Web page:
Complementation crosses were performed by crossing a F0tbx4gi1/+ founder harbouring the 7 bp deletion to homozygous pelvic finless zebrafish (pflmq6/mq6) or homozygous wild-type zebrafish (tbx4+/+). Homozygous tbx4gi1/gi1 zebrafish were obtained from crosses of a F0tbx4gi1/+ founder to an identified F1tbx4gi1/+ zebrafish. Offspring harbouring the 7 bp deletion were screened at 5 weeks post fertilisation for the presence or absence of pelvic fins. Selected fish were euthanized and imaged in 3% methyl cellulose on a Leica M165FC stereo dissection microscope.
For cellular localisation experiments, cDNAs encoding zebrafish wild-type (Tbx4-GFP) and pelvic finless zebrafish (Tbx4pfl-GFP) C-terminal EGFP tagged sequences were generated by GeneArt (Invitrogen). cDNAs were subcloned into the BamHI and EcoRI sites of pCS2+ (Addgene). All constructs were verified by DNA sequencing.
HeLa cells were cultured in DMEM media (Life Technologies) containing 1% penicillin/streptomycin antibiotics and 10% FBS. Cells were maintained in a humidified 37°C incubator with 5% CO2. For transfection, HeLa cells were seeded at a density of 0.3×105 cells/well on poly-L-lysine 35 mm glass bottom culture dishes (MatTek). pCS2+ Tbx4-EGFP plasmids were introduced by transfection into cells using 1 µg of plasmid, 2 µl lipofectamine 2000 (Invitrogen) and 500 µl OPTI-MEM (Invitrogen) according to the manufacturer's protocol. Transfection solution was removed and replaced with complete media with no antibiotics 6 h after transfection. Cells were fixed at 24 h with 4% paraformaldehyde in phosphate buffered saline (PBS) and cover-slipped with Prolong Gold Antifade reagent with DAPI (Invitrogen) to stain nuclei.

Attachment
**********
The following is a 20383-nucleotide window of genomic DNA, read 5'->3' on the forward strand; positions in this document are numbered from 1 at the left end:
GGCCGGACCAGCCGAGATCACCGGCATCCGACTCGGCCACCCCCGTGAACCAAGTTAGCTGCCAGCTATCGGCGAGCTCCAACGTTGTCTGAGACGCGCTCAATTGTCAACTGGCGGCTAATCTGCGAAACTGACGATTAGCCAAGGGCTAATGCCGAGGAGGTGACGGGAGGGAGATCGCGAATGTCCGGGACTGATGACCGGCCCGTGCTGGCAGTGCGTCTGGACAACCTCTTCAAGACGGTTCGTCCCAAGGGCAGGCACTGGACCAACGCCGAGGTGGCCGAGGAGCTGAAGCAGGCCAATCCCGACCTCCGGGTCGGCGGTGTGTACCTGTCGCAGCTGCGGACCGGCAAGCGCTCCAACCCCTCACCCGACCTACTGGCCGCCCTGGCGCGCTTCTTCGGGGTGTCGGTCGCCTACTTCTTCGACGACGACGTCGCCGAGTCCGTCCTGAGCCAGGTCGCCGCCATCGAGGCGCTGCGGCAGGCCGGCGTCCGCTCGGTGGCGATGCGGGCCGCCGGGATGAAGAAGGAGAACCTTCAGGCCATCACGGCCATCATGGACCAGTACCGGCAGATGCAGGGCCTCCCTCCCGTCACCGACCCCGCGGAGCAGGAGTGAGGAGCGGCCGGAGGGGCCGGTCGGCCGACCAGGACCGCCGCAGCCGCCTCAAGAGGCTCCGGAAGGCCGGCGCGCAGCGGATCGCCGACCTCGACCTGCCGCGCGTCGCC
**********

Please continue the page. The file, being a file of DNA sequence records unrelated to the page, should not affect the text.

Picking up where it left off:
Confocal microscopy was performed using a Leica DM6000 upright laser scanning confocal microscope with Leica application suite advanced fluorescence software. Images were acquired with a 40× (1.4 NA) water immersion lens with DAPI and GFP channels using identical settings. Nuclear or cytoplasmic localization data was acquired from five random fields per coverslip. The number of cells with nuclear and/or cytoplasmic localization was counted and presented as a ratio of the total number of transfected cells in a visual field. Data were obtained from three independent experiments in biological triplicates. A two-way ANOVA with Tukey's multiple comparison test was performed to determine significance between samples.